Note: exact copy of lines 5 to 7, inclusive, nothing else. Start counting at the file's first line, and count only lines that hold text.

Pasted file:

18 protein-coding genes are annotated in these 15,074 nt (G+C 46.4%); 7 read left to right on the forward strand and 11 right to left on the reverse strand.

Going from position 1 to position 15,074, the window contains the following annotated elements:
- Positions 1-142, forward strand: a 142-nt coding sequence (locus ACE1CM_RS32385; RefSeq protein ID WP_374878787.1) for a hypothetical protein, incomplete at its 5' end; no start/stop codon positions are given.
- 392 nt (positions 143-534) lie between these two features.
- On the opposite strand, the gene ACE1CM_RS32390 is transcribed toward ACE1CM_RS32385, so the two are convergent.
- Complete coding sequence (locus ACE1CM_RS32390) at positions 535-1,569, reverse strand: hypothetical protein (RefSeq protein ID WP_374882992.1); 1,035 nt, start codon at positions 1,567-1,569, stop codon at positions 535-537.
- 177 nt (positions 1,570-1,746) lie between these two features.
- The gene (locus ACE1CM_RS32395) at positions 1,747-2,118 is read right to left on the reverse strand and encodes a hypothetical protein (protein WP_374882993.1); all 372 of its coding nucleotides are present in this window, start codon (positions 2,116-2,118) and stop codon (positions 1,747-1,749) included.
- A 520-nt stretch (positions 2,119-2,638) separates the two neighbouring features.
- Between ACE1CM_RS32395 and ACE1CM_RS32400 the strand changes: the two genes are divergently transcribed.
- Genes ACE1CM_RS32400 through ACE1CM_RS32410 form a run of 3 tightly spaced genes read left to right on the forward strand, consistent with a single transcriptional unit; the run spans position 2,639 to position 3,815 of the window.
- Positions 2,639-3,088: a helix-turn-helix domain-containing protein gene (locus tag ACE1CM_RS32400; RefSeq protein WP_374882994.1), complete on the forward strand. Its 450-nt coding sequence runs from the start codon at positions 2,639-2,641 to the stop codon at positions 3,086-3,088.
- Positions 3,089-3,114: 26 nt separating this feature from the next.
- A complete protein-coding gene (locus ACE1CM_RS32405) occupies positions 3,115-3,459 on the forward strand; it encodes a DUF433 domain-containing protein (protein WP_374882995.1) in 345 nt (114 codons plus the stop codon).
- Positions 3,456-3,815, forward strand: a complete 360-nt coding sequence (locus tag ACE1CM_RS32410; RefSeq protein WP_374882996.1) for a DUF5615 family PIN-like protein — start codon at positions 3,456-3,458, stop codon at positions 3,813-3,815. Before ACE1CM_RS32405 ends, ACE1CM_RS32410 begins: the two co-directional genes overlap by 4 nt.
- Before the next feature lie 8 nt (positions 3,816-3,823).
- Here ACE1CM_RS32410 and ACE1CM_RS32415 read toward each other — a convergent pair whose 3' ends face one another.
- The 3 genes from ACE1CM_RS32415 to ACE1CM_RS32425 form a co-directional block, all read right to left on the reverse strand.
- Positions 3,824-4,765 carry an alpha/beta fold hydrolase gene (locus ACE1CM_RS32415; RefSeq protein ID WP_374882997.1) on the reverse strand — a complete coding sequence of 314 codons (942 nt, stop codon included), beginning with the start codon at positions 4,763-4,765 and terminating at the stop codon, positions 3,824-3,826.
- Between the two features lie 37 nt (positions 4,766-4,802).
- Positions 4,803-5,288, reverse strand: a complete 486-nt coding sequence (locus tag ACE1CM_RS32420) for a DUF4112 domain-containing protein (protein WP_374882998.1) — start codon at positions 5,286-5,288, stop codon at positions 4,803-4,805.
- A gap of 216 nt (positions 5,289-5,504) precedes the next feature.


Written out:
- On the opposite strand, the gene ACE1CM_RS32390 is transcribed toward ACE1CM_RS32385, so the two are convergent.
- Complete coding sequence (locus ACE1CM_RS32390) at positions 535-1,569, reverse strand: hypothetical protein (RefSeq protein ID WP_374882992.1); 1,035 nt, start codon at positions 1,567-1,569, stop codon at positions 535-537.
- 177 nt (positions 1,570-1,746) lie between these two features.